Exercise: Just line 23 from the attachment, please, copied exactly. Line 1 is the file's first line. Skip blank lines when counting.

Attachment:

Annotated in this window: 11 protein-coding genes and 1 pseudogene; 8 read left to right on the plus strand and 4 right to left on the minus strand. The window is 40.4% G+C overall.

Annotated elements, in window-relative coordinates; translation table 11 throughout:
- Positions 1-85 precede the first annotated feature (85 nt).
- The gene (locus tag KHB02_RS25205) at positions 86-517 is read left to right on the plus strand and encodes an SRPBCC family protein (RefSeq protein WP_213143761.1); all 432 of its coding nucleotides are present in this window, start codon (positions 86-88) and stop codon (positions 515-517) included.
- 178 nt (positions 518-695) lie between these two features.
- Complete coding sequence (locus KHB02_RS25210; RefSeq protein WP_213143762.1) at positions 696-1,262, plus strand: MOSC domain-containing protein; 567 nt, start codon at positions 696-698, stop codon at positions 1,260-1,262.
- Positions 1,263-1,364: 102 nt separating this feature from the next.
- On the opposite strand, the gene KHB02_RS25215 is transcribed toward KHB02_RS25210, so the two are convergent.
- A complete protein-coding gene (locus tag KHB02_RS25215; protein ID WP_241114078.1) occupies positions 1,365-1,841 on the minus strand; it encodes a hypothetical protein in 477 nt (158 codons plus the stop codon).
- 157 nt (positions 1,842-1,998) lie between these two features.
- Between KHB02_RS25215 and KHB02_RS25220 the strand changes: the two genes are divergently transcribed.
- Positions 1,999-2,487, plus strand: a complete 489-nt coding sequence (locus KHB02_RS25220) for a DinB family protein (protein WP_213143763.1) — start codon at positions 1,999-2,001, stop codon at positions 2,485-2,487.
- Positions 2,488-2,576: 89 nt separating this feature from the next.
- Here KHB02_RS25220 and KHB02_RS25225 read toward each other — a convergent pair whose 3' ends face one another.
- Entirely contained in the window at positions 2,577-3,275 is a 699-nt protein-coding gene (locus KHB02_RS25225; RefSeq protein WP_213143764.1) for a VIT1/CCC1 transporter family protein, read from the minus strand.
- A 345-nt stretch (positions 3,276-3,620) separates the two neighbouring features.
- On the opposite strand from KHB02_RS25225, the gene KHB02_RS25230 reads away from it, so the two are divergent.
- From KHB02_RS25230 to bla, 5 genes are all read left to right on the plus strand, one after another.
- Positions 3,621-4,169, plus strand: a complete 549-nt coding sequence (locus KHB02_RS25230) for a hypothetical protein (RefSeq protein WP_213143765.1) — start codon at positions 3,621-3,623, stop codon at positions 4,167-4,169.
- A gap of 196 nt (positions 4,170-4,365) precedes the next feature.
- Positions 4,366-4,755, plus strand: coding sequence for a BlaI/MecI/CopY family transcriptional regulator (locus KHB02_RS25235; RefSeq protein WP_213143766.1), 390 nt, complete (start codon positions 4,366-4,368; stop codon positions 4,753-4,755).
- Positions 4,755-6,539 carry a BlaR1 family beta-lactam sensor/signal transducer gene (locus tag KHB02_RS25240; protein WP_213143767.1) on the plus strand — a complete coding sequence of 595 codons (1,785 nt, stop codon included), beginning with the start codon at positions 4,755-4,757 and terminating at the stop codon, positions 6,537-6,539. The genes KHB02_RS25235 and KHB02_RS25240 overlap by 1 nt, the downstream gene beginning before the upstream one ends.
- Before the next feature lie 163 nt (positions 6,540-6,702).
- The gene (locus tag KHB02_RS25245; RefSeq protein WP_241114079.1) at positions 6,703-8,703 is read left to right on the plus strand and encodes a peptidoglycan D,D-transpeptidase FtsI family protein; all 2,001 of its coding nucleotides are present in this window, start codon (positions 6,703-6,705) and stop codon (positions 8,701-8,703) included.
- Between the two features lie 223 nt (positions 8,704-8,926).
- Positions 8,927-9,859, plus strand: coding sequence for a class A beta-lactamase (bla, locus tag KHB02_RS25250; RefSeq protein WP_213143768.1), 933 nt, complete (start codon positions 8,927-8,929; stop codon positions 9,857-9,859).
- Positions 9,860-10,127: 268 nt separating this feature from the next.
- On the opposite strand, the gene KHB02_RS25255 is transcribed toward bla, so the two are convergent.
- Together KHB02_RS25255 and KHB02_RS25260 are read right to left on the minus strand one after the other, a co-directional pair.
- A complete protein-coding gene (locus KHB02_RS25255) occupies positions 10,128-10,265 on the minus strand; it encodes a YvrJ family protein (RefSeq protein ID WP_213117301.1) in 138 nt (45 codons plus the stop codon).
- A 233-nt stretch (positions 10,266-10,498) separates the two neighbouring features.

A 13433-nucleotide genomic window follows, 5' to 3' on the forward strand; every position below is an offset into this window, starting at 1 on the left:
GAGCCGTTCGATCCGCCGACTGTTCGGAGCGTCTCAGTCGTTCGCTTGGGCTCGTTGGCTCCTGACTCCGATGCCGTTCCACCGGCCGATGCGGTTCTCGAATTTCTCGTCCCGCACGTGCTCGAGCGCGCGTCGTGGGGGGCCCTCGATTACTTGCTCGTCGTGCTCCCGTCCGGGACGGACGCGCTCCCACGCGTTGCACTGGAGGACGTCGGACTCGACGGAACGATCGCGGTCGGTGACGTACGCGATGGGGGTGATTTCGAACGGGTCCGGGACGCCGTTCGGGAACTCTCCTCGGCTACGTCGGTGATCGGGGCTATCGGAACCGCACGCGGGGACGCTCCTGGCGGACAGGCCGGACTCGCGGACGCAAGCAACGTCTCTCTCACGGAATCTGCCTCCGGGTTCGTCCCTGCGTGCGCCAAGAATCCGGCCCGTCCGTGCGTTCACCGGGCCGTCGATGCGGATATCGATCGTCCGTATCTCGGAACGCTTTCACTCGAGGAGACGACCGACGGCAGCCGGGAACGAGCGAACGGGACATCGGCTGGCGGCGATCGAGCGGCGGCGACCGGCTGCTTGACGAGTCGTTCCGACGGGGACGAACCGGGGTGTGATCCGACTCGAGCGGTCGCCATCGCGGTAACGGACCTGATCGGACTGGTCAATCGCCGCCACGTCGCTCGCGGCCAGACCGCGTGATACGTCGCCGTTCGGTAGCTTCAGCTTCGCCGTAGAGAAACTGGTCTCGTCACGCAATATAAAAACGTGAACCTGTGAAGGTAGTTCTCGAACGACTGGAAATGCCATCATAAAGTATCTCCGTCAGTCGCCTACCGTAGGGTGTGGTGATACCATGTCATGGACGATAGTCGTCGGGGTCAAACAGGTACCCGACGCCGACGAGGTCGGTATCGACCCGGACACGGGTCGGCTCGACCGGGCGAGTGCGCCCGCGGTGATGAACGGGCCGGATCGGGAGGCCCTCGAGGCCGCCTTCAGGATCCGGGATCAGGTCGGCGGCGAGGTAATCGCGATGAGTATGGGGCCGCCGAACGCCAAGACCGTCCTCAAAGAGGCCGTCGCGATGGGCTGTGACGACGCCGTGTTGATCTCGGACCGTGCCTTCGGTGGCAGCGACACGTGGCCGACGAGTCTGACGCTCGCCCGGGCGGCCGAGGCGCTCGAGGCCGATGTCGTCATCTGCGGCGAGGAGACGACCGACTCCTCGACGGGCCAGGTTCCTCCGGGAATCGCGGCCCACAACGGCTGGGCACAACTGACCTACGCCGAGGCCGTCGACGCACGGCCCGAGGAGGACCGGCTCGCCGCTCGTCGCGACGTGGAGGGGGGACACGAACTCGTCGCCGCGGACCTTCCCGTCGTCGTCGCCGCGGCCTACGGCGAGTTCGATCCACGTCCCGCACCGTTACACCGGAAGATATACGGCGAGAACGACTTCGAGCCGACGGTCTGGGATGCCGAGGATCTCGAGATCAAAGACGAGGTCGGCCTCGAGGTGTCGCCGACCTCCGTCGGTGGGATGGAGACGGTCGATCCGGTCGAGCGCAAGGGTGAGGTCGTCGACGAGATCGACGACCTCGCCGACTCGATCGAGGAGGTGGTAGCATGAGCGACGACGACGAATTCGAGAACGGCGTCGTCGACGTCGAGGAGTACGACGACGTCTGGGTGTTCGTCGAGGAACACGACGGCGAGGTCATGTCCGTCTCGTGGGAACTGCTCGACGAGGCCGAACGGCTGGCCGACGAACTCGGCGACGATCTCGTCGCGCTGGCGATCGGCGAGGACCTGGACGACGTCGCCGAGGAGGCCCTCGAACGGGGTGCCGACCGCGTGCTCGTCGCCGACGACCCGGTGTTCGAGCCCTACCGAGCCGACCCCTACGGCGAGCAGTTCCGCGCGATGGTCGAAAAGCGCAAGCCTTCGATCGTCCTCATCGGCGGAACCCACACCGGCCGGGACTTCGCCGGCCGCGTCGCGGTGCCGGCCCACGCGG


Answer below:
- Before the next feature lie 163 nt (positions 6,540-6,702).